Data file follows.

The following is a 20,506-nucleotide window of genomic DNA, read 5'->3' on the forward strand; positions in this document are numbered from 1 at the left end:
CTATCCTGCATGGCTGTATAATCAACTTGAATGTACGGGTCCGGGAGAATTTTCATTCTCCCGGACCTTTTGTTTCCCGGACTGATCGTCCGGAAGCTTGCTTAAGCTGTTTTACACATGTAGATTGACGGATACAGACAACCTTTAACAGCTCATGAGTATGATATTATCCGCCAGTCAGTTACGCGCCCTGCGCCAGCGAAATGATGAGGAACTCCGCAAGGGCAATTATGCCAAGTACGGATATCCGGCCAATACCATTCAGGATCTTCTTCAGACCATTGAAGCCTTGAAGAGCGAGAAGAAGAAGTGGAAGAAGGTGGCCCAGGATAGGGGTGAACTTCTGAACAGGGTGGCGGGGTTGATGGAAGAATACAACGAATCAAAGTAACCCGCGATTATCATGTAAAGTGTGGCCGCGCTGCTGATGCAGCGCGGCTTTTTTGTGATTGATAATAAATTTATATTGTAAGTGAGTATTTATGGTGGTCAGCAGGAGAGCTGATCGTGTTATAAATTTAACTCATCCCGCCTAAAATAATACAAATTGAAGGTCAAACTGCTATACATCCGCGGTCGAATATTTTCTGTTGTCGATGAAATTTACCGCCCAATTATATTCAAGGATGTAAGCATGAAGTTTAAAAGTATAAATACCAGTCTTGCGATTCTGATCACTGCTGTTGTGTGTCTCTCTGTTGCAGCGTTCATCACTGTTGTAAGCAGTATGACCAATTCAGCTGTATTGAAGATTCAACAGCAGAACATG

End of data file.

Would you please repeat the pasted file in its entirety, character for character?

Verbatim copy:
The following is a 20,506-nucleotide window of genomic DNA, read 5'->3' on the forward strand; positions in this document are numbered from 1 at the left end:
CTATCCTGCATGGCTGTATAATCAACTTGAATGTACGGGTCCGGGAGAATTTTCATTCTCCCGGACCTTTTGTTTCCCGGACTGATCGTCCGGAAGCTTGCTTAAGCTGTTTTACACATGTAGATTGACGGATACAGACAACCTTTAACAGCTCATGAGTATGATATTATCCGCCAGTCAGTTACGCGCCCTGCGCCAGCGAAATGATGAGGAACTCCGCAAGGGCAATTATGCCAAGTACGGATATCCGGCCAATACCATTCAGGATCTTCTTCAGACCATTGAAGCCTTGAAGAGCGAGAAGAAGAAGTGGAAGAAGGTGGCCCAGGATAGGGGTGAACTTCTGAACAGGGTGGCGGGGTTGATGGAAGAATACAACGAATCAAAGTAACCCGCGATTATCATGTAAAGTGTGGCCGCGCTGCTGATGCAGCGCGGCTTTTTTGTGATTGATAATAAATTTATATTGTAAGTGAGTATTTATGGTGGTCAGCAGGAGAGCTGATCGTGTTATAAATTTAACTCATCCCGCCTAAAATAATACAAATTGAAGGTCAAACTGCTATACATCCGCGGTCGAATATTTTCTGTTGTCGATGAAATTTACCGCCCAATTATATTCAAGGATGTAAGCATGAAGTTTAAAAGTATAAATACCAGTCTTGCGATTCTGATCACTGCTGTTGTGTGTCTCTCTGTTGCAGCGTTCATCACTGTTGTAAGCAGTATGACCAATTCAGCTGTATTGAAGATTCAACAGCAGAACATG